A wise friend that I frequently quote here told me that the difference in how men and women communicate can be described by the rule of 90-10:
Men will be 10% sure they are correct about something and speak as though they
are 90% (100%) sure of it; women will be 90% sure of something and speak
as though they are 10% sure.
It wasn't actually men I was pandering to today but women who thought they knew something. Now, I'm not judging them for not knowing, but I don't like that they assume that I don't know. Actually, I do know and yes, vegetables are a great source of soluble fiber. I also don't like that they might be spreading what they don't know around. I find there are 2 ways to go in the face of gross misinformation: a) provide correct information or another way of viewing things or b) let it go. Today I did a little of both. It's just so much easier to share information with someone when they are willing to admit that they aren't exactly sure or that their facts may be wrong. The challenge is to set aside my own feelings in the matter and offer information that may or may not be accepted.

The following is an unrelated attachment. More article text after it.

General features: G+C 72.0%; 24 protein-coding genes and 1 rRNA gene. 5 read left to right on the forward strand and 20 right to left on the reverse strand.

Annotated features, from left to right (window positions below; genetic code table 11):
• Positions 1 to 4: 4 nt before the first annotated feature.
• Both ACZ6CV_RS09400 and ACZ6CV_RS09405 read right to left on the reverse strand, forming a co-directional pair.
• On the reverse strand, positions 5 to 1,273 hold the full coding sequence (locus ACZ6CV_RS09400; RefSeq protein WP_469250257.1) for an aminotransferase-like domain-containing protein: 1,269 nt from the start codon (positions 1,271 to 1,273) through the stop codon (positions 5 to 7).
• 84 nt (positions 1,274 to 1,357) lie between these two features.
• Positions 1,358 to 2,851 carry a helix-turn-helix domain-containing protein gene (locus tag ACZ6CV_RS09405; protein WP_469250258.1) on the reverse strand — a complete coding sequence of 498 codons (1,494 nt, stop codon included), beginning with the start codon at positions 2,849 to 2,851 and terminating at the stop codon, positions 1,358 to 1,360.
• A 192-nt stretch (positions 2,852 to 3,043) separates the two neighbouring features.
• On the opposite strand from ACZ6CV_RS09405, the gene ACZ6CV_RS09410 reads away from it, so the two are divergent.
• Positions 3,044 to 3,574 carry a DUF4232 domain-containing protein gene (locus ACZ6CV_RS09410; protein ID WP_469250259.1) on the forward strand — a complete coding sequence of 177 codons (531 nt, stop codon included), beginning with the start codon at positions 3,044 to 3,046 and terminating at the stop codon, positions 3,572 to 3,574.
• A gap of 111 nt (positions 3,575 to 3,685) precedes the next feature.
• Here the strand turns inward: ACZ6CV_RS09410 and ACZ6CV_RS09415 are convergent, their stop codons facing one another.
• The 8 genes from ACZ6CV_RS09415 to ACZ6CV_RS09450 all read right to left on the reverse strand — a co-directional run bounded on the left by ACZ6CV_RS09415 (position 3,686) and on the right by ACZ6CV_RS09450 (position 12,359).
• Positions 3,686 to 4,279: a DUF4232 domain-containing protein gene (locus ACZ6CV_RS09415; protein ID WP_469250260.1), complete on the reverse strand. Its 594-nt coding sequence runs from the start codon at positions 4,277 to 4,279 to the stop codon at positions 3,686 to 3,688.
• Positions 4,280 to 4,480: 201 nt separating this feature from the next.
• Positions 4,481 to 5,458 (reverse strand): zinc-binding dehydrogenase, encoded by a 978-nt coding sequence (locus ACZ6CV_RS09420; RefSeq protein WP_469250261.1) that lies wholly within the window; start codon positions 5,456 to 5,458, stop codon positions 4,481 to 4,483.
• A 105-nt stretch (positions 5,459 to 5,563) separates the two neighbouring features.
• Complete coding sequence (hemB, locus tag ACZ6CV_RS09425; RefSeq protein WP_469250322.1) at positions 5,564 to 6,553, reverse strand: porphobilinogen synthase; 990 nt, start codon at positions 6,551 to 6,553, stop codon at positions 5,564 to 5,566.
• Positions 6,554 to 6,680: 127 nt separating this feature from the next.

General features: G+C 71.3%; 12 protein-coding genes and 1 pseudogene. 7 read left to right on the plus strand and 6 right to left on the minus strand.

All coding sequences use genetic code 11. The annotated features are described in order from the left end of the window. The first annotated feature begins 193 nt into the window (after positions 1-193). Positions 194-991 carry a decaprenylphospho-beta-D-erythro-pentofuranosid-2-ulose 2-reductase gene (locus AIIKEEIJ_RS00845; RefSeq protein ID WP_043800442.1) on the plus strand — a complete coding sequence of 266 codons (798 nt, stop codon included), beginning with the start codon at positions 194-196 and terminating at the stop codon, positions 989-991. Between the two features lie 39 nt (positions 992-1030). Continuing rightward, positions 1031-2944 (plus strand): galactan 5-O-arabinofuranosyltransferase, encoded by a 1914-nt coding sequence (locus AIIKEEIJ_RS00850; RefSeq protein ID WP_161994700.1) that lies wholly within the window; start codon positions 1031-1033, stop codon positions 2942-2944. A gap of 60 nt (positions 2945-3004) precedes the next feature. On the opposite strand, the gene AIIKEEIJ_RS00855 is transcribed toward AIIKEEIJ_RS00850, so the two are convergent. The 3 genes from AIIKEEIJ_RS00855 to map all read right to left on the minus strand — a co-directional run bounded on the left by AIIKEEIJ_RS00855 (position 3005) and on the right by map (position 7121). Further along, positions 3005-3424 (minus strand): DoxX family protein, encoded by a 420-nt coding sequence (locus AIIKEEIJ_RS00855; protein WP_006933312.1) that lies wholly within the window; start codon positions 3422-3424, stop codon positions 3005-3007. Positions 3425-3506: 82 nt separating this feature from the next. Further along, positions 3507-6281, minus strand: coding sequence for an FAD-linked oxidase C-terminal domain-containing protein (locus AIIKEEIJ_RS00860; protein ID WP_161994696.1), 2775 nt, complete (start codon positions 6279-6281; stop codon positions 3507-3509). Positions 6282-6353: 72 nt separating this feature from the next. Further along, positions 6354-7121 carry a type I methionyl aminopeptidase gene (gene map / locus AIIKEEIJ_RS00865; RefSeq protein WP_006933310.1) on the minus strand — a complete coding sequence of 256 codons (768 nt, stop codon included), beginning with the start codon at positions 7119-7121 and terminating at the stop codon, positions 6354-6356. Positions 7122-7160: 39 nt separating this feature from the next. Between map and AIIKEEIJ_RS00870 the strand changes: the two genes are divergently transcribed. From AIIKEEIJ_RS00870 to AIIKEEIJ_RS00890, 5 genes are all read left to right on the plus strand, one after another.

I find that female pattern 90-10'ing give me a lot of benefits:
1. I can admit that I don't know everything - what a relief!
2. I can ask questions that I think I already know the answer to and learn something!
3. I don't roll over other people, aggravate them or patronize them. I get to treat everyone as my teacher.
4. I get to offer information to people rather than tell them.
Male pattern 90-10'ing is rarely as useful. The times I do it the most are the times I think I'm supposed to know the answers to the questions I'm being asked. I become less authentic and less open to learning new things. The opportunity for me and my audience to learn is lost as I stretch what I know to cover the gap or make something up. Yes, if the other party allows that the confidence with which I answer them (a keystone of the male pattern 90-10) means that what I'm saying is true, my pride is assuaged - oh good, I don't have to admit I don't know or that what I just said was actually wrong, but is that worth it? It also just caters to my perfectionist tendencies that I'd like to jettison.